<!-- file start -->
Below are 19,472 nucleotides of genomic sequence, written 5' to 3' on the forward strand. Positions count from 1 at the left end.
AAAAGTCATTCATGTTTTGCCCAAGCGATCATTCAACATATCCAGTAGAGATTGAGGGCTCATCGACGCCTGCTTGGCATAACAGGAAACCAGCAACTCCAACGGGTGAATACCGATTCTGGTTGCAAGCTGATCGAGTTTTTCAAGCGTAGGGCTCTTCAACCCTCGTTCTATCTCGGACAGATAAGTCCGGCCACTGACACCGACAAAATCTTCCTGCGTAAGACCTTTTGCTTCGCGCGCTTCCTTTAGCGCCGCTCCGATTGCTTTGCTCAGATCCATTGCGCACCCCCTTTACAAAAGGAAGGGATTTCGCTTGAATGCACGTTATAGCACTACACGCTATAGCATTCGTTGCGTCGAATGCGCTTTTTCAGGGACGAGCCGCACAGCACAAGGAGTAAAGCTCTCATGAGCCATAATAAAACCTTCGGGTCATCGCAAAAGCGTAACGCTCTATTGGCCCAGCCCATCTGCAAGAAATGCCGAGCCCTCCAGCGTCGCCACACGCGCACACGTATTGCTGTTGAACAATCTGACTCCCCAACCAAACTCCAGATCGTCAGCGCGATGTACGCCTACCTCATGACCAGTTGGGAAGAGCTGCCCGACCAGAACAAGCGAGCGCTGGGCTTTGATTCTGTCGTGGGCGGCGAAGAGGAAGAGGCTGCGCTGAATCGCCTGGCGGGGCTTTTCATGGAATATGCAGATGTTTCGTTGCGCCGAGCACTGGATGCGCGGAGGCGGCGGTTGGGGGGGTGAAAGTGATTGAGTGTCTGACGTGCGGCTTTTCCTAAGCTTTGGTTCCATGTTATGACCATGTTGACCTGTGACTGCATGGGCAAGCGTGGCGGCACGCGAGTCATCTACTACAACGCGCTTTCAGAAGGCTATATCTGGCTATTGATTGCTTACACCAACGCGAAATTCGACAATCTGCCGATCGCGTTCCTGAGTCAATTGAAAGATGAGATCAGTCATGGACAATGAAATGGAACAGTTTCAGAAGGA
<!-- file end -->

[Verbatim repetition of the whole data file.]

Below are 19,472 nucleotides of genomic sequence, written 5' to 3' on the forward strand. Positions count from 1 at the left end.
AAAAGTCATTCATGTTTTGCCCAAGCGATCATTCAACATATCCAGTAGAGATTGAGGGCTCATCGACGCCTGCTTGGCATAACAGGAAACCAGCAACTCCAACGGGTGAATACCGATTCTGGTTGCAAGCTGATCGAGTTTTTCAAGCGTAGGGCTCTTCAACCCTCGTTCTATCTCGGACAGATAAGTCCGGCCACTGACACCGACAAAATCTTCCTGCGTAAGACCTTTTGCTTCGCGCGCTTCCTTTAGCGCCGCTCCGATTGCTTTGCTCAGATCCATTGCGCACCCCCTTTACAAAAGGAAGGGATTTCGCTTGAATGCACGTTATAGCACTACACGCTATAGCATTCGTTGCGTCGAATGCGCTTTTTCAGGGACGAGCCGCACAGCACAAGGAGTAAAGCTCTCATGAGCCATAATAAAACCTTCGGGTCATCGCAAAAGCGTAACGCTCTATTGGCCCAGCCCATCTGCAAGAAATGCCGAGCCCTCCAGCGTCGCCACACGCGCACACGTATTGCTGTTGAACAATCTGACTCCCCAACCAAACTCCAGATCGTCAGCGCGATGTACGCCTACCTCATGACCAGTTGGGAAGAGCTGCCCGACCAGAACAAGCGAGCGCTGGGCTTTGATTCTGTCGTGGGCGGCGAAGAGGAAGAGGCTGCGCTGAATCGCCTGGCGGGGCTTTTCATGGAATATGCAGATGTTTCGTTGCGCCGAGCACTGGATGCGCGGAGGCGGCGGTTGGGGGGGTGAAAGTGATTGAGTGTCTGACGTGCGGCTTTTCCTAAGCTTTGGTTCCATGTTATGACCATGTTGACCTGTGACTGCATGGGCAAGCGTGGCGGCACGCGAGTCATCTACTACAACGCGCTTTCAGAAGGCTATATCTGGCTATTGATTGCTTACACCAACGCGAAATTCGACAATCTGCCGATCGCGTTCCTGAGTCAATTGAAAGATGAGATCAGTCATGGACAATGAAATGGAACAGTTTCAGAAGGA